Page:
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Byline: LynneAllbutt

More learnings I spent an interesting weekend at a Malobe Camp near Bath recently.

Described as "a playful night-time celebration from the African Rainforest", the rainforest culture camp promised that participants would "experience and be part of the magic of the forest, awakened by song in a unique, joyful ritual held during the darkness before the new moon".

Attended by shamans, medicine women and seers, the camp was led by Jerome Lewis, a lecturer in social anthropology, and his wife, Ingrid.

The couple have lived for three years with the Mbendjele Pygmies in the rainforests of the Congo and are keen to share their personal interpretation of the ancient traditions they have experienced.

Martin Cradick and Su Hart, of Baka Beyond, also have a 20-year musical friendship with a group of Baka Pygmies in the Cameroon rainforest and led the most amazing singing, chanting and drumming workshops which were fundamental to the night-time 'entertainment'.

It was a revealing weekend.

I believe everything that we encounter, good or bad, is a gift of some sort, although not always obviously so.

We expect gifts to come beautifully wrapped and to be a joy to receive.

In my experience, that is not always the case; but nonetheless, life will always give you the gift you need. My gift last weekend was a reminder to keep questioning what I see and hear, to make my own decisions and follow my intuition.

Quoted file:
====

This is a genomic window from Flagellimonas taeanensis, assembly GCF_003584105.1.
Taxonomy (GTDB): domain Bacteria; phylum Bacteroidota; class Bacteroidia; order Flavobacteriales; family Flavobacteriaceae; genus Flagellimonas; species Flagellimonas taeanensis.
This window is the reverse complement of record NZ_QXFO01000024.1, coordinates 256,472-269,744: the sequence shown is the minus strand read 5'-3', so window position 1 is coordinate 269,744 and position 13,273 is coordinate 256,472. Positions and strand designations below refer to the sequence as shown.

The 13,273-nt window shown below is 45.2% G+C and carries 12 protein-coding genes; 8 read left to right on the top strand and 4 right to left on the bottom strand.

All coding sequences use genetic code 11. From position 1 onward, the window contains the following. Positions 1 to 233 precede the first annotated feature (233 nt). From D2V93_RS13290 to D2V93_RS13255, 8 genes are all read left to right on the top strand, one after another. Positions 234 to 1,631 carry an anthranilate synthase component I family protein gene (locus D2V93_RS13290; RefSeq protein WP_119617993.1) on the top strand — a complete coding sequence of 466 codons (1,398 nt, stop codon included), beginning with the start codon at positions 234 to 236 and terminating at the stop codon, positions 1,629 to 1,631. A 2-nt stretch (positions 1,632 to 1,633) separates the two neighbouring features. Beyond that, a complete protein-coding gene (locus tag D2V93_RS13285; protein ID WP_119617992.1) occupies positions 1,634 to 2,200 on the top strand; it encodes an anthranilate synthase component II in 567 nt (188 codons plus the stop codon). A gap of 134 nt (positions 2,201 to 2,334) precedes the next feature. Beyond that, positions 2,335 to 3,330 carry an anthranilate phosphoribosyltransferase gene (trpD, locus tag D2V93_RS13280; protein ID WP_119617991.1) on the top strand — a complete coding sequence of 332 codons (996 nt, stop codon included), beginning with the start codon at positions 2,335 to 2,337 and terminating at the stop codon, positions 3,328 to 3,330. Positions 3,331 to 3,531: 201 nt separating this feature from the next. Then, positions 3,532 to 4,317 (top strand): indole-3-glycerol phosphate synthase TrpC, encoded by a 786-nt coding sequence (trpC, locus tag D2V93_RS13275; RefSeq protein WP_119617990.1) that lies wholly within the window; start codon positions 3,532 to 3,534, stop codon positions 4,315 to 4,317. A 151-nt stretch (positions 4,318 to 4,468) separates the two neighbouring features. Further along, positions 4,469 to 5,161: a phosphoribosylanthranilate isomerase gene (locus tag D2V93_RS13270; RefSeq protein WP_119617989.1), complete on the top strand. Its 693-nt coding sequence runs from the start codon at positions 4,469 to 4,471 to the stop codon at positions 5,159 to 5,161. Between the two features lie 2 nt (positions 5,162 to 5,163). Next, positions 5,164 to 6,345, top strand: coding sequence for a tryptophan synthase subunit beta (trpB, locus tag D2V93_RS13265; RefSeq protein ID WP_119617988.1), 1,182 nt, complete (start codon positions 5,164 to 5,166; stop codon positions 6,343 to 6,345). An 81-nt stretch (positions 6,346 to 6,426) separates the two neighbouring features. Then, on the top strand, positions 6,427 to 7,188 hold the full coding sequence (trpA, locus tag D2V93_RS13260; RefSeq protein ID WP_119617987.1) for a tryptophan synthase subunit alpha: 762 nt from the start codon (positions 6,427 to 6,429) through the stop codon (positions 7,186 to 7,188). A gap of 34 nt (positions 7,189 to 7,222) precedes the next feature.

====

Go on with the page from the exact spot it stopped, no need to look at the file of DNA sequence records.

Intuition is simply that - tuition from within. The German philosopher Friedrich Nietzsche taught that the problem with deception is not the deception itself but the fact that you can no longer believe the deceiver.

And I have learned that no matter how passionate you may be, just wanting something to be a certain way doesn't necessarily make it so.

Happily, my quest continues after reprogramming my internal sat nav!

Of course it's a good idea About this time of year I start to looking for things to do and learn in the long, dark winter evenings.

So you can imagine my delight at finding the site: Coursera is an education company that partners with the top universities and organisations in the world to offer courses online for anyone to take - for free.

They offer 435 courses in a wide range of topics, spanning the humanities, medicine, biology, social sciences, mathematics, business, computer science, as well as many others.

It's a great idea and although I haven't chosen my course (or maybe courses) yet I'm sure I'll find something to capture my attention.

I will also pursue learning to play the didgeridoo.

I can play a bit but now have to master the rather tricky circular breathing technique.

Any advice gratefully received as I couldn't find that on the Coursera website!

A better bit of (apple) butter It's proving to be a bumper year for soft fruit, mushrooms and nuts and I'm sure foragers will be putting on a couple of pounds this autumn.

I am also hearing a lot about the old adage of bumper autumn food crops preceding a harsh winter.

As a gardener I tend to think they are a result of a preferable spring when the fruit was set but of course it could be both!